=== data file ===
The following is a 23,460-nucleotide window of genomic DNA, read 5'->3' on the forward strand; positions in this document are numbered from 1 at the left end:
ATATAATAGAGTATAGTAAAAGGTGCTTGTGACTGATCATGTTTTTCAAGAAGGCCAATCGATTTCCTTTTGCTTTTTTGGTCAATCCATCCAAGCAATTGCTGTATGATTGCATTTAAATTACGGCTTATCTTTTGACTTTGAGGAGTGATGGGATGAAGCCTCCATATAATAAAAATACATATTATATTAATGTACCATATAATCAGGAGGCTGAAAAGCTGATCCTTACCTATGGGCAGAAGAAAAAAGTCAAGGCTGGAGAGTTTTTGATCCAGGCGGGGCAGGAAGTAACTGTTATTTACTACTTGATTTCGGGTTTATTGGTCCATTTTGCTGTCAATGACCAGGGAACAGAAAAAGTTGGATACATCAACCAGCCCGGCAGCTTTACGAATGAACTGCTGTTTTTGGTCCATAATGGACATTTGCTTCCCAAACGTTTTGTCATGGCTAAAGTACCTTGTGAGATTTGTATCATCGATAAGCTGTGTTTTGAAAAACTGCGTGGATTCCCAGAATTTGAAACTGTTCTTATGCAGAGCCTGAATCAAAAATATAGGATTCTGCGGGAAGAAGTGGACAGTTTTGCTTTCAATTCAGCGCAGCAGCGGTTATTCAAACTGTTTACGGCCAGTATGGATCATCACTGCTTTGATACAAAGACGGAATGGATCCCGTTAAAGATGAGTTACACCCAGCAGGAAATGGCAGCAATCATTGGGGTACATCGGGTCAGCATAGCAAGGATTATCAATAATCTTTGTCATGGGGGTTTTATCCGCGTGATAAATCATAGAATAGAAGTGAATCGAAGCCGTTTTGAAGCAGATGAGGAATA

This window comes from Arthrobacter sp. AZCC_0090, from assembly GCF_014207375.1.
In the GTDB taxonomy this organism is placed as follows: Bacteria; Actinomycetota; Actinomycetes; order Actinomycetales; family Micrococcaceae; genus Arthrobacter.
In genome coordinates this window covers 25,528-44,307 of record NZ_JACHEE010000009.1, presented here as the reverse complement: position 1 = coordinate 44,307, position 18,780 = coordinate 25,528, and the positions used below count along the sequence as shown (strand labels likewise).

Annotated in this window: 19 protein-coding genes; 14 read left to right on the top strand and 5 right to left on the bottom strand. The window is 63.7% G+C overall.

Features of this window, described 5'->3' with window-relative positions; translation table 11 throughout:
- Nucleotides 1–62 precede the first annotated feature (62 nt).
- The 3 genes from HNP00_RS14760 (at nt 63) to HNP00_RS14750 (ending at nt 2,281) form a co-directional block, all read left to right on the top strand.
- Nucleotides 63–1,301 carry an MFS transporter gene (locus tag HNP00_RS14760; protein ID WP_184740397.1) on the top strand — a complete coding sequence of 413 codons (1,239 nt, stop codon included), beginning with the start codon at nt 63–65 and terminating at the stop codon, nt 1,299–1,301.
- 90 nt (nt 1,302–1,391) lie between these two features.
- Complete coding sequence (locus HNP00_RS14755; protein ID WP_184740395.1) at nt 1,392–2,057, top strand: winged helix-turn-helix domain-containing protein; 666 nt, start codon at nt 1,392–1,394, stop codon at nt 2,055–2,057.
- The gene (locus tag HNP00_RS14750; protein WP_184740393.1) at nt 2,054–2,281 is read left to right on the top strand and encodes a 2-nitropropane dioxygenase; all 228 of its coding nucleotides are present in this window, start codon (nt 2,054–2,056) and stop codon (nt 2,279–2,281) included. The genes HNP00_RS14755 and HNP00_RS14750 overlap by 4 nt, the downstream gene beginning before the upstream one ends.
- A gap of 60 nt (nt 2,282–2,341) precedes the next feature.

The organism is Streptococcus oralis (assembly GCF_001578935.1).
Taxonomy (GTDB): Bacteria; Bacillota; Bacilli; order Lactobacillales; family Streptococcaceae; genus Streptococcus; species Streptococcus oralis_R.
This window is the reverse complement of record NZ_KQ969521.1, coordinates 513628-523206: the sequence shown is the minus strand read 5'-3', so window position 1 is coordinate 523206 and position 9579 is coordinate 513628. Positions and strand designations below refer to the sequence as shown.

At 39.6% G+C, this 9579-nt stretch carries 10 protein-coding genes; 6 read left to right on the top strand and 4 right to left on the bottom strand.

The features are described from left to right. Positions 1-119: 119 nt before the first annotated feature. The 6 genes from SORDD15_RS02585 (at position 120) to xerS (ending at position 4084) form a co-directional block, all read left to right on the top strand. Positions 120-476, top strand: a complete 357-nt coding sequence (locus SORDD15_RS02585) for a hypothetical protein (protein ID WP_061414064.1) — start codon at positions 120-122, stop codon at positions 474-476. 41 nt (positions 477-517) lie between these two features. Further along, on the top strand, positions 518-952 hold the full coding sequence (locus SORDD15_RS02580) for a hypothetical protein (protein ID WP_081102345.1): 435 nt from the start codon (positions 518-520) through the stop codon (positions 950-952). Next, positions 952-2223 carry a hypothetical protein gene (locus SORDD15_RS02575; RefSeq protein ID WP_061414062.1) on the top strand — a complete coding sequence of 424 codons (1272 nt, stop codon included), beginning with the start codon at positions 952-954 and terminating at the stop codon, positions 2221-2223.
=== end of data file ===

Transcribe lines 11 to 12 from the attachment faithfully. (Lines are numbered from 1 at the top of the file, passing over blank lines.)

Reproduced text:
- 90 nt (nt 1,302–1,391) lie between these two features.
- Complete coding sequence (locus HNP00_RS14755; protein ID WP_184740395.1) at nt 1,392–2,057, top strand: winged helix-turn-helix domain-containing protein; 666 nt, start codon at nt 1,392–1,394, stop codon at nt 2,055–2,057.